Three C’s for Social Media Success
Mon, 03/11/2013 - 23:21 — Elly Deutch
I’m a people person. Everywhere I go, no matter where I am, I sincerely enjoy talking to people. I am hyper-social by nature, and I love learning about people’s backgrounds and hearing their stories.
In turn, this also means that people ask me a lot of questions. And I have to say, I’ve finally started to realize a pattern.
As soon as I tell people that my job is to teach and educate people on how to build and execute successful digital communications strategies, especially in regards to social media marking, I get this question:
“So Elly, tell me this: what are the keys to being successful at social media?”
In my opinion, there is not short answer to this question due to the fact that 1) success is calculated very differently for each person who engages in social media, and 2) because I could easily talk to him or her about my answer all day long.
Lucky for them, I am typically in a quick conversation type scenario like on an airplane, in between sessions at a conference, in between client meetings, or on the treadmill at the gym, so I unfortunately can’t divulge them into a deep methodological breakdown of my long form, technical answer.
You on the other hand, have already started reading this blog and are somehow interested in hearing my answer, which I will happily share with you ;)
When people ask me about the keys to being successful at social media, I tell them to work on perfecting the three C’s:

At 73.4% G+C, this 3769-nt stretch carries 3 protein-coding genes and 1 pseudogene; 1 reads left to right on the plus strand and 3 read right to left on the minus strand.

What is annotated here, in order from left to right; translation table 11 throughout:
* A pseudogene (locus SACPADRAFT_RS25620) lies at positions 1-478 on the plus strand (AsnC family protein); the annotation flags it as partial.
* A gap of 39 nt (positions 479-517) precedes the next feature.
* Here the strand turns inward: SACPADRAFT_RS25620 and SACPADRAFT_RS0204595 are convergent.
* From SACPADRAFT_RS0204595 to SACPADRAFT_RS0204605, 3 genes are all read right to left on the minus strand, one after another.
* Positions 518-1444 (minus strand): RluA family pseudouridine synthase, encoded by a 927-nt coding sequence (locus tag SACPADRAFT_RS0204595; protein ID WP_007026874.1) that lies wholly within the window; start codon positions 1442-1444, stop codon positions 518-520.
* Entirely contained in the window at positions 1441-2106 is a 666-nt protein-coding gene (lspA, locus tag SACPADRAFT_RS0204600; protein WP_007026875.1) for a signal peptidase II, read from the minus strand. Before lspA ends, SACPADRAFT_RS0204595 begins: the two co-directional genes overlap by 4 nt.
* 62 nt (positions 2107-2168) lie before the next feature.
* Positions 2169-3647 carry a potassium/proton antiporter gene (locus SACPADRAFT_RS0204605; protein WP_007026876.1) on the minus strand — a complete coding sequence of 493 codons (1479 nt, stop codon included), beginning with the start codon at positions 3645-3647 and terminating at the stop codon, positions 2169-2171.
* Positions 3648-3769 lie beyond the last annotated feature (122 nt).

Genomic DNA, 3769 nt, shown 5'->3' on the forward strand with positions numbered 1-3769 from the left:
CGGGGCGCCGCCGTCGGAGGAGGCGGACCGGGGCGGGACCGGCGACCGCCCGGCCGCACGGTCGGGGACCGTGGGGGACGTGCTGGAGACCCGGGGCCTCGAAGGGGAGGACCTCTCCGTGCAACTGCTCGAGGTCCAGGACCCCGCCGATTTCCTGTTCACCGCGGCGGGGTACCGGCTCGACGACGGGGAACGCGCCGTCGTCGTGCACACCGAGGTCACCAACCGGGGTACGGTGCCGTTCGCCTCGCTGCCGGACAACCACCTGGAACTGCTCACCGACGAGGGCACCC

If you learn to cultivate the current conversations and opportunities surrounding your brand in the social media space, you will be able to better understand the landscape and help nurture conversations to enrich brand advocacy amongst your fans and customers.
Good examples of companies that have cultivated their brands well by listening and engaging with their fans: UFC, Seattle Sounders
The simple click of a button takes you a long way in this world today. The ability to instantaneously connect with others and gather free market research is like none before. Social Media allows you to directly connect and engage with consumers, fans, and influencers that especially your consumers or fans. Find out what people are saying about your brand online and then create a strategic plan to connect, engage and insert yourself into the conversation to start building online relationships.
Examples: Comcast (Ultimate Sports fan), VISA (Cheer campaign with USA Swimming), Grant Wahl (Sports Illustrated Journalist)
The key to achieving success at anything you do, is to establish consistency. Without consistency in your work, you look disorganized and inefficient. Your messaging and intentions fall short, which can negatively affect your brand that worked so hard on building up.
Creating a consistent social persona online that is representative of your company or brand offline is essential.
Being consistent also cultivates your community and connects you with your fans, because they know they can depend on you.
While habitual nature can sometimes be hard to maintain with the ever-changing social sphere, it is consistency that holds the glue all together.
Examples of consistent social voices: Skittles, Oreo, Boston Celtics
So don’t worry if you’re not a people person that likes talking to people as much as I do, this will still work. We can all work on improving ourselves a little more everyday, and really own the space that we work in.
Effective social media marketing takes time and a lot of effort, but is well worth it in the end.
If there is one thing I can leave you with, it’s learn how to Cultivate, Connect and be Consistent in the way that works best for you and your fan base.
Represent yourself or company online much like you would do in real life, and continue to communicate and network with others to build a consistent social media strategy.
We at The Migala Report encourage you to share your stories, case studies, and insights from the digital sports marketing industry. Feel free to comment below, send us a tweet or email Elly directly at firstname.lastname@example.org for any conversations that need to be had in over 140 characters.